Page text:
"Maybe is the answer. I think that's something that we haven't figured out yet because there hasn't really been a real opportunity to flush through what it would take."

Seattle's expansion hockey team will join the NHL for the 2021-22 season.

[RELATED: Why Warriors aren't thinking about draft now?]

We only can hope a professional basketball team joins the NBA shortly thereafter.

Follow @DrewShiller on Twitter and Instagram

How to keep Warriors' NBA lottery draft pick status in perspective

ask_kerith_toyota_web.jpg
Illustration by Tara Funk

How to keep Warriors' NBA lottery draft pick status in perspective

Editor’s note: Kerith Burke, NBC Sports Bay Area’s Warriors reporter, will take you inside the two-time defending NBA champions as only she can each Friday with the Ask Kerith Mailbag. Send her a question on Twitter using the hashtag #askkerith

Tip-Off

The Warriors wrap up a road trip tonight in Utah. I saw a game notes gem. The player with the active streak for most consecutive games played is the Jazz' Joe Ingles, with 317.

The Warriors’ ironman was Klay Thompson, who set a franchise record with 214 consecutive games played. Before his ACL surgery, Klay had appeared in 615 of a possible 640 regular-season games. 

I miss Klay. We have something special planned with Klay in an upcoming broadcast. Stay tuned. 

Game On!

@MrHeavyMetaI Is it bad that fans hope the team loses so that they can have a top-three pick in the draft? #askKerith

I understand this reaction. I don’t think it’s “bad,” but it is predictable. Fans are disappointed by losses. So is the team! A top-three pick can hopefully get someone who can make an impact right away next season. 

I would caution that the Warriors still have months to play and yelling “tank!” at the players feels crummy. Every night they have to put on the uniform and do their jobs, and they sincerely want to do it the best they can. Players are not thinking about the draft right now. There’s too much pride and competitiveness. 

Fans can hold whatever feelings they want, but don’t expect the players to be in the same headspace. Especially in November. 

@Danny_G49 Assuming the Warriors pick high in the lottery next draft, which do you think is more likely? A) Select player B) Trade pick for vet. Thanks!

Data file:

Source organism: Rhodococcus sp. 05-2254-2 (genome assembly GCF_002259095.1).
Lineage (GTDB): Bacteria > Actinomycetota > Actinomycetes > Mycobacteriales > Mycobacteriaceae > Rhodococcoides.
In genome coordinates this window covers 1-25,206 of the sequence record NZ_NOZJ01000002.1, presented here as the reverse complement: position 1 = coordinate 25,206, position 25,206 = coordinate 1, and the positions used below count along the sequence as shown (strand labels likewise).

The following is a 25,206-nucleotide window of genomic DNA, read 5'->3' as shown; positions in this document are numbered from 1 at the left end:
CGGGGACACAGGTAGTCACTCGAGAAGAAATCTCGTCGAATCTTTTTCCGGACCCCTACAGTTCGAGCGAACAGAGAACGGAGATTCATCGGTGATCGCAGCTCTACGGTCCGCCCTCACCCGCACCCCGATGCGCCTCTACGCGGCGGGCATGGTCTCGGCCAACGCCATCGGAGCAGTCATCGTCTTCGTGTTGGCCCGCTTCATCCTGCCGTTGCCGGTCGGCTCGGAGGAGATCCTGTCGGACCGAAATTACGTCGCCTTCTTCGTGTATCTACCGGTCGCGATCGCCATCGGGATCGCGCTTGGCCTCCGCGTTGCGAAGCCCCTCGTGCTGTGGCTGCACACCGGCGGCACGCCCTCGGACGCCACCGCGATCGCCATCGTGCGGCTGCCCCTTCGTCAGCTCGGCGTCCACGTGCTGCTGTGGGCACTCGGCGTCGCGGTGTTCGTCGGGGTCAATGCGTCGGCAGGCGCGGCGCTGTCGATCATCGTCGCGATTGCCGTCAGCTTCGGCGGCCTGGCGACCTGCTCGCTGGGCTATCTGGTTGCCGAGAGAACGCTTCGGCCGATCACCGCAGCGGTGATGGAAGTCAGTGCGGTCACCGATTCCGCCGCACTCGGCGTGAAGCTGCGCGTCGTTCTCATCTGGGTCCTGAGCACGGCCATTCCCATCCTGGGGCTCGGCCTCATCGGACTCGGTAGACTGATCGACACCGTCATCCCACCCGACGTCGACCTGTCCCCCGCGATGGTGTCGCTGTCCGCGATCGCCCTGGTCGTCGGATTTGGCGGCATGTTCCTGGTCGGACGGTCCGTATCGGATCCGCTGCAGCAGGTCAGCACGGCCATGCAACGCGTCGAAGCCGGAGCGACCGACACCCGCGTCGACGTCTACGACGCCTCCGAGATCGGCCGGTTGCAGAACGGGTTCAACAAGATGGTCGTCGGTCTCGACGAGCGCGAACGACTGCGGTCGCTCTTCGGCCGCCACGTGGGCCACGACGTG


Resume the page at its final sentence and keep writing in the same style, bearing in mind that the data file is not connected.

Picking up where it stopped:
@HiiiPowerRevo What do you think the Warriors should do with their top pick? Do they need a forward/wing or a center? Also is their indication that the warriors will really focus hard on building their bench for a next year championship push given how injuries are so frequent with the team.

I think they’ll select a player. A top pick means they get younger. That’s always important. 

The Warriors have homegrown veterans in Steph Curry, Klay, Draymond Green, and Kevon Looney. My guess is the emphasis will be on finding the next young star who can rise alongside these vets while they’re in their primes to put a championship back in sight. 

However, I’m not sure what’s possible to predict. There’s so much of the season left, with too many unknowns. Are the Warriors open to trades? Will some of the players with long-term injuries need more time to heal? Less time? What do the Warriors have in mind for D’Angelo Russell? Will Looney’s neuropathy impact his season and beyond? Could Ky Bowman force his way into a deal? What free agents around the league are realistic for the Warriors this summer?

Let’s work backwards with some dates:

The 2020 NBA Draft is June 25th. 
The draft lottery is May 19th. 
The trade deadline is February 6th. 
All contracts are guaranteed after January 10th. 
10-day contracts can be signed starting January 5th. 

Today is Nov. 22. What I see, in this moment, is a depleted Warriors team playing eight or nine guys a night and the impact that’s having. There are some young players getting minutes they’d never ordinarily see. There are pluses and minuses to that.